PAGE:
East Bay View (a blog about several things)

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Sunday, January 13, 2008


The Band Wagon (Vincente Minnelli, USA, 1953): The bonus disc features a 1930 Vitaphone short, Jack Buchanan with the Glee Club Quartet, in which JB's expert mistiming gives you some idea why he was Britain's leading musical comedian of his era, though it's not apparent how he functioned as a romantic lead: surely endearing dithering can only go so far (take note, Hugh Grant). Then again, given the breadth of his performance as Jeffrey Cordova, I wouldn't put anything past him. He does a pretty decent Oedipus, has no trouble talking circles around James Mitchell, and edges Fred Astaire in the all-timer "Triplets" number (it's all in the facial expressions, which you can't really make out in the above YouTube clip), and all this with spinal arthritis. In a fairer world, he'd be remembered like we remember the dark-dancing Astaire: well, maybe ninety percent as much. A PLUS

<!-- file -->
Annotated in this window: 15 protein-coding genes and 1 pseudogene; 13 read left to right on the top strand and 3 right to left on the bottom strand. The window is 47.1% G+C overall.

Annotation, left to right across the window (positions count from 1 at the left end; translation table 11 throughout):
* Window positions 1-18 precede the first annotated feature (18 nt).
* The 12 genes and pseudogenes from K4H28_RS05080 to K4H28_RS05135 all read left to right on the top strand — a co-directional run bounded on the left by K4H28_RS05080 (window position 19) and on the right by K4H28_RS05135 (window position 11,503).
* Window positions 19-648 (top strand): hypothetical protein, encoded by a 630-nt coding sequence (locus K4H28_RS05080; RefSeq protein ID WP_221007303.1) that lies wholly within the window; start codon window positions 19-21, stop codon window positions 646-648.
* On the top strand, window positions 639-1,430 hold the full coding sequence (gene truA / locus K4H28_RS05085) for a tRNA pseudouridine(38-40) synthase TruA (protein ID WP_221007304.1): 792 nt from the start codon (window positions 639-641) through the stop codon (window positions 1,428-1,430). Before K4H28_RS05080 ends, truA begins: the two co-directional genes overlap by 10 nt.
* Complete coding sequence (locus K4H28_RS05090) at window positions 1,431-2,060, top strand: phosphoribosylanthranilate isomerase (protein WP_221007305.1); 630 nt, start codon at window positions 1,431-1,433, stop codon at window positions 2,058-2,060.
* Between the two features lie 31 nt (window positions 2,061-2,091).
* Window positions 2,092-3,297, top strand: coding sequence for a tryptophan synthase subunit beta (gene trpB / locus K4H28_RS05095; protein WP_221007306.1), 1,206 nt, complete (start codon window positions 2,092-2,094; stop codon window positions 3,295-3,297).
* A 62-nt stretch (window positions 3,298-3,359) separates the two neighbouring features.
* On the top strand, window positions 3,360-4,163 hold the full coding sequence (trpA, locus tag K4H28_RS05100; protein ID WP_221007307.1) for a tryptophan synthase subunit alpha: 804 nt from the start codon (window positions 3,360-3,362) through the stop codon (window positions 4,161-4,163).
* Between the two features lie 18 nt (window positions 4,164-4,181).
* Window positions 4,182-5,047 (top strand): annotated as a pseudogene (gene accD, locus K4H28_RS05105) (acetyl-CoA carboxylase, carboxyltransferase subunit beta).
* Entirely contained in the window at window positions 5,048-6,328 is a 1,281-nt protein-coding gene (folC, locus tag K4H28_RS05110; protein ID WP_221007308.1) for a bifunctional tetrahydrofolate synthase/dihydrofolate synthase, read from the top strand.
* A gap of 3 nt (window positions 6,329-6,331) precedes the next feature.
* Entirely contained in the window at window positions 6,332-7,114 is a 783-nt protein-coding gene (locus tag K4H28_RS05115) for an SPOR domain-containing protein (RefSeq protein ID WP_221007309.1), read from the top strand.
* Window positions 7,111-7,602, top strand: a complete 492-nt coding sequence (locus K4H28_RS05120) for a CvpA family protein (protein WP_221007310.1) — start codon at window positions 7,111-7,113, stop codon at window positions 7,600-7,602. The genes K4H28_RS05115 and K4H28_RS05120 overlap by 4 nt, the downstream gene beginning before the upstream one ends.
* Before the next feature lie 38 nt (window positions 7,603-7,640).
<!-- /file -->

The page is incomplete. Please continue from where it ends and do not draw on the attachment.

Hot Fuzz (Edgar Wright, UK, 2007): Not as good as Shaun of the Dead, which had a moral or something, but the small town conspiracy premise provides some good cheap laughs: pistol-packing grandmamas and such. The series of unfortunate events does go on a bit, so you might be worn out by the time they get to the "which Clint flick are they pastiching now?" finale. B PLUS

Stealth (Rob Cohen, USA, 2005): While Michael Bay has now been deemed a fit subject for intellectual contemplation, those of us who actually watch and occasionally enjoy mechanised action movies prefer the company of Cohen. Stealth doesn't flukily crash into good movie territory like The Fast and the Furious did, but it has its awesome ludicrous moments, like Josh Lucas flying away from an airborne ring of flames, and Cohen respects every narrative cliche. By the time the Evil Robot Plane develops feelings and learns that collateral damage is wrong, you'll be wishing our real world storyline progressed so inevitably. C PLUS



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